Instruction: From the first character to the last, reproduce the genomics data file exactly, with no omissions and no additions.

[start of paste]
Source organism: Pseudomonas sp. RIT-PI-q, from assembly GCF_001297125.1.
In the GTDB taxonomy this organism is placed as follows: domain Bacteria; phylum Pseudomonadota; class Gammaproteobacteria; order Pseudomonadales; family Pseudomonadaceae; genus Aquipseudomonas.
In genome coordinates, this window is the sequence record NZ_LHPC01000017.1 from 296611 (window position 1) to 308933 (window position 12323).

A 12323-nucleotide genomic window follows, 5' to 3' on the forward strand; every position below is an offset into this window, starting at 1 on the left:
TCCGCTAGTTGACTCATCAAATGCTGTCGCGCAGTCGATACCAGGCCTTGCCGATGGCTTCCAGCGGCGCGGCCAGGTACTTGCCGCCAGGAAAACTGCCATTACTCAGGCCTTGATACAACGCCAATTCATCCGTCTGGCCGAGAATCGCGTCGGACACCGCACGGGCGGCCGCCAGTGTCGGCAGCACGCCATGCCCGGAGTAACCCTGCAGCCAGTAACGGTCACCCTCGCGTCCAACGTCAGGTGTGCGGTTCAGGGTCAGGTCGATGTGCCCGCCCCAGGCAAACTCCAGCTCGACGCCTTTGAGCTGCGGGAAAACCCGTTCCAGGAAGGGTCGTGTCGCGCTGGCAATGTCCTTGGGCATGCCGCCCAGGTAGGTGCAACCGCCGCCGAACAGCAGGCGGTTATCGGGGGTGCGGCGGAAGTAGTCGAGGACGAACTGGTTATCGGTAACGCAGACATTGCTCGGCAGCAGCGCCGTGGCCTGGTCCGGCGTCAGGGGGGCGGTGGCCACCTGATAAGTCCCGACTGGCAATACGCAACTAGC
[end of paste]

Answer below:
Source organism: Pseudomonas sp. RIT-PI-q, from assembly GCF_001297125.1.
In the GTDB taxonomy this organism is placed as follows: domain Bacteria; phylum Pseudomonadota; class Gammaproteobacteria; order Pseudomonadales; family Pseudomonadaceae; genus Aquipseudomonas.
In genome coordinates, this window is the sequence record NZ_LHPC01000017.1 from 296611 (window position 1) to 308933 (window position 12323).

A 12323-nucleotide genomic window follows, 5' to 3' on the forward strand; every position below is an offset into this window, starting at 1 on the left:
TCCGCTAGTTGACTCATCAAATGCTGTCGCGCAGTCGATACCAGGCCTTGCCGATGGCTTCCAGCGGCGCGGCCAGGTACTTGCCGCCAGGAAAACTGCCATTACTCAGGCCTTGATACAACGCCAATTCATCCGTCTGGCCGAGAATCGCGTCGGACACCGCACGGGCGGCCGCCAGTGTCGGCAGCACGCCATGCCCGGAGTAACCCTGCAGCCAGTAACGGTCACCCTCGCGTCCAACGTCAGGTGTGCGGTTCAGGGTCAGGTCGATGTGCCCGCCCCAGGCAAACTCCAGCTCGACGCCTTTGAGCTGCGGGAAAACCCGTTCCAGGAAGGGTCGTGTCGCGCTGGCAATGTCCTTGGGCATGCCGCCCAGGTAGGTGCAACCGCCGCCGAACAGCAGGCGGTTATCGGGGGTGCGGCGGAAGTAGTCGAGGACGAACTGGTTATCGGTAACGCAGACATTGCTCGGCAGCAGCGCCGTGGCCTGGTCCGGCGTCAGGGGGGCGGTGGCCACCTGATAAGTCCCGACTGGCAATACGCAACTAGC